In English, we say, “It’s raining cats and dogs.” Explanations for why we say this are numerous, and all fairly dubious. In other lands, other stuff falls from the sky during heavy storms. In Croatia, axes; in Bosnia, crowbars (I’m sensing a pattern here); in France and Sweden, nails. In several countries, heavy rain falls like pestle onto mortar. In English, it may also rain like pitchforks or darning needles. While idioms describing heavy rain as the piss from some great creature (a cow or a god) may not be surprising, a few idioms kick it up a notch (so to speak), describing the rain as falling dung.
And then there are the old ladies falling out of skies. Sometimes with sticks, sometimes without. Sometimes old ladies beaten with ugly sticks. The Flemish say, het regent oude wijven — it’s raining old women. The Afrikaners, more savagely, arm the old women with clubs: ou vrouens met knopkieries reën. Yes, good ol’ knobkerries — ugly sticks, indeed! Afrikaners and the Flemish speak variants of Dutch, so it’s not surprising they share cataracts of crones, armed or not. Why the Welsh also share them is more of a mystery, but yn’ Gymraeg, again we find old ladies raining with sticks: mae hi’n bwrw hen wragedd a ffyn. Traveling to Norway, we find the outpouring of old ladies beaten with the ugly sticks: det regner trollkjerringer — it’s raining she-trolls.
Why old ladies? Why cobblers’ apprentices, as in the Danish idiom, det regner skomagerdrenge? Expressions describing small reptiles and amphibians raining from the sky (toads, snakes, lizards) arguably have a physical basis. While skeptics say it’s impossible for these animals to actually fall from the sky, animals have been known to swarm in times of heavy rain:
Storms of frogs and fish falling from the sky! For at least 200 years, newspapers and books have published accounts of people being pelted by huge numbers of frogs and fish coming down during rainstorms, or even sometimes out of a clear blue sky.
In 1901, a rainstorm in Minneapolis, MN produced frogs to a depth of several inches, so that travel was said to be impossible. Fish famously fell from the sky in Singapore in 1861, and again over a century later in Ipswich, Australia in 1989. Residents in southern Greece awoke one morning in 1981 to find that a shower of frogs had blanketed their village. Golfers in Bournemouth, England found herring all over their course after a light shower in 1948. In 1901, a huge rainstorm doused Tiller’s Ferry, SC, and covered it with catfish as well as water, to the point that fish were found swimming between the rows of a cotton field. In 1953, Leicester, MA was hit with a downpour of frogs and toads of all sorts, even choking the rain gutters on the roofs of houses. The stories go on and on: More frogs in Missouri in 1873 and Sheffield, England in 1995, and more fish in Alabama in 1956.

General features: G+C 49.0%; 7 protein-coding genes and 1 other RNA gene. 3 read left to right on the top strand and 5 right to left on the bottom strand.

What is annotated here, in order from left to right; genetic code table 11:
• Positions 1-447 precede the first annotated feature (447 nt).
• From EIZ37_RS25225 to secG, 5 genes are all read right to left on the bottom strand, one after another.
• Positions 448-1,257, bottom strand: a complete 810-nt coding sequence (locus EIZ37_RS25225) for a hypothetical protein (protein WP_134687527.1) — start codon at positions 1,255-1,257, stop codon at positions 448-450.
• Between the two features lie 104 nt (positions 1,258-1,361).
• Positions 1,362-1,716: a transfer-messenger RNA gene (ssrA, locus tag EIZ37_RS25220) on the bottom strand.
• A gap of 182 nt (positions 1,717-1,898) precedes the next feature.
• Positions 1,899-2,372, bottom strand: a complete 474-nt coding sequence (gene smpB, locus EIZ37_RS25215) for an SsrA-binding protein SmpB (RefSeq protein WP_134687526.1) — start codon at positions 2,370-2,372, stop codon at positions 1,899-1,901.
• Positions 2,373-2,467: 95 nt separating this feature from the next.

A popular theory is that these animals are picked up by waterspouts, then transported en masse, until they fall, unharmed. How a waterspout would do this without scattering or pulverizing its passengers is something of a mystery, so perhaps the more plausible explanation is animal swarms coinciding with heavy rains. In a heavy-enough rain, even fish may swarm on what would otherwise be dry land.
The Flemish sometimes also say it rains young cats (het regent kattenjongen). The German, young dogs (Es regnet junge Hunde). Somehow, we got both. Cats spit and hiss. Dogs howl. A good storm does all three. My theory — worth about as much as Anne Elk’s brontosaurus theory, but perhaps no less than other theories proposed for our idiom over the years — is that, much as English is a mongrel language, our idiom for rain is a mongrel idiom, the progeny of likening a hard rain to cats on the one hand, and dogs on the other.
Finland and Estonia’s idioms are even more mysterious. In Estonia, they say, sajab nagu oavarrest — it’s raining like from a beanstalk. In Finland, Sataa kuin Esterin perseestä — it’s raining like from Esther’s, um, fanny. The Wiktionary speculates,
Urban legend has it that “Esteri” was the Goddess of rain in pre-Christian Finland, but that’s naturally false, as the name is of Biblical origin. [It’s the Finnish form of “Esther”.]
One possible source of the saying is the Esteri-branded water pumps used by firebrigades.
The Esteri fire pump (palopumppu) is still a going concern, produced by Veikko Nummela Oy (Finnish quality and reliability!). You can ogle the beauties here, if you like. Does their comeliness surpass those of other pumps, as Esther’s did of her rivals? Perhaps. Although perhaps you have to be a fireman to see it.Published in